See Part 1. Section III.1 for information regarding the requirement for obtaining a unique entity identifier and for completing and maintaining active registrations in System for Award Management (SAM), NATO Commercial and Government Entity (NCAGE) Code (if applicable), eRA Commons, and Grants.gov
Part I. Overview Information contains information about Key Dates and times. Applicants are encouraged to submit applications before the due date to ensure they have time to make any application corrections that might be necessary for successful submission. When a submission date falls on a weekend or Federal holiday, the application deadline is automatically extended to the next business day.
Organizations must submit applications to Grants.gov (the online portal to find and apply for grants across all Federal agencies). Applicants must then complete the submission process by tracking the status of the application in the eRA Commons, NIH’s electronic system for grants administration. NIH and Grants.gov systems check the application against many of the application instructions upon submission. Errors must be corrected and a changed/corrected application must be submitted to Grants.gov on or before the application due date and time. If a Changed/Corrected application is submitted after the deadline, the application will be considered late. Applications that miss the due date and time are subjected to the NIH Policy on Late Application Submission.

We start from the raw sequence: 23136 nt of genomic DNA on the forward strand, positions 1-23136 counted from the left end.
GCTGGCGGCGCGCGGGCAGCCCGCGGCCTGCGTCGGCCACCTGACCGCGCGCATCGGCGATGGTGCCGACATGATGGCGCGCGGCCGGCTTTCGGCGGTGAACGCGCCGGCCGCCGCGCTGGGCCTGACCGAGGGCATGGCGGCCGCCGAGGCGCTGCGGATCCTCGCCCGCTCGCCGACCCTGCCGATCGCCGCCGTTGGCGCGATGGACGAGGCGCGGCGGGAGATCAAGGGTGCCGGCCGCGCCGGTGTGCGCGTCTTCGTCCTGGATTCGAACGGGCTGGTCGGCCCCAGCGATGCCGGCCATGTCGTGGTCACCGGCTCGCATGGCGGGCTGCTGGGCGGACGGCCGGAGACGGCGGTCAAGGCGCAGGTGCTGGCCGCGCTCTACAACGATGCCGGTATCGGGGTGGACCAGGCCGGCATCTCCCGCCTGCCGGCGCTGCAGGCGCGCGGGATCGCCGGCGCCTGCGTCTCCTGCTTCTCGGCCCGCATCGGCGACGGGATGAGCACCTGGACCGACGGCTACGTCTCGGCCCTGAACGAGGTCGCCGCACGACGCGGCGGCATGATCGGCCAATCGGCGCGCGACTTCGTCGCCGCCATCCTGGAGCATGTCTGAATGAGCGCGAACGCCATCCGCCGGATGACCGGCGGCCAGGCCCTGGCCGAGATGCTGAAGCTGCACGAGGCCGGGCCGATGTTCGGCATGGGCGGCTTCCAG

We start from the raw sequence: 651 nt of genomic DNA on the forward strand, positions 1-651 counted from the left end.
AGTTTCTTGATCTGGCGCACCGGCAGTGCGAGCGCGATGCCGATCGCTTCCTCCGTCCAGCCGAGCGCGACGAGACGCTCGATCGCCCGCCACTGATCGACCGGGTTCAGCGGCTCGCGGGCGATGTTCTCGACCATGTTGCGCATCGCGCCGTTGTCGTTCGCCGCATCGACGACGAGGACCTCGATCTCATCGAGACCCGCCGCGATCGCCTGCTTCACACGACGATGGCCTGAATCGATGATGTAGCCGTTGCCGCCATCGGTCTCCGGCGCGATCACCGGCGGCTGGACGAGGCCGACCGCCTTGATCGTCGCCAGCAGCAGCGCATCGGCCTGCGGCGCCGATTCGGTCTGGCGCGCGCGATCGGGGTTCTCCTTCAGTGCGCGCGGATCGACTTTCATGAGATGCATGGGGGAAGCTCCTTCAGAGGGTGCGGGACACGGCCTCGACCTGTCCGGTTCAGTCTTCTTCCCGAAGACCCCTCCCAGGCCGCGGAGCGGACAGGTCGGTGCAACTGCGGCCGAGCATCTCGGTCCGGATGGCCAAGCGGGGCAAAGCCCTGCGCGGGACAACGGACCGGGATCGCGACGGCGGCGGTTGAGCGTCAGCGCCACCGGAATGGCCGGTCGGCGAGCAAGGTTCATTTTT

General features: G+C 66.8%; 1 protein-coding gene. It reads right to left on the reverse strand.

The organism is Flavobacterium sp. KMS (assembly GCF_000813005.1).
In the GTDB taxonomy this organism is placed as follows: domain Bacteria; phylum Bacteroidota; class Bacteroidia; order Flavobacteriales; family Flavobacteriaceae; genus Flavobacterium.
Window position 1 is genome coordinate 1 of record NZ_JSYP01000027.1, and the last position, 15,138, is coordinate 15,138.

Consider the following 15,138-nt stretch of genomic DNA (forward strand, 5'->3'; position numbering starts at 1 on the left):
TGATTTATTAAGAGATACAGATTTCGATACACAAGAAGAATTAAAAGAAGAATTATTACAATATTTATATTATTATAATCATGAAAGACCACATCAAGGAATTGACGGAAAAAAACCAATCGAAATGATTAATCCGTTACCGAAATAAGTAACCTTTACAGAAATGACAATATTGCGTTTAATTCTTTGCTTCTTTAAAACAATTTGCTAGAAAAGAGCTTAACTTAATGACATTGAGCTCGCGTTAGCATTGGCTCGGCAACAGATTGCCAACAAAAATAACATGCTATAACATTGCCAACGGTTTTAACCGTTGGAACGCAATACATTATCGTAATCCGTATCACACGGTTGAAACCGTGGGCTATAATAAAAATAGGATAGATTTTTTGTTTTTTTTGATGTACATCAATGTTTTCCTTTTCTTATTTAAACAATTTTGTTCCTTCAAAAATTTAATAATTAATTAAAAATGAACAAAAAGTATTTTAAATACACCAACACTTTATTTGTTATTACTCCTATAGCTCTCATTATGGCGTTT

Applicants are responsible for viewing their application before the due date in the eRA Commons to ensure accurate and successful submission.
Information on the submission process and a definition of on-time submission are provided in the SF424 (R&R) Application Guide.
This initiative is not subject to intergovernmental review.
All NIH awards are subject to the terms and conditions, cost principles, and other considerations described in the NIH Grants Policy Statement.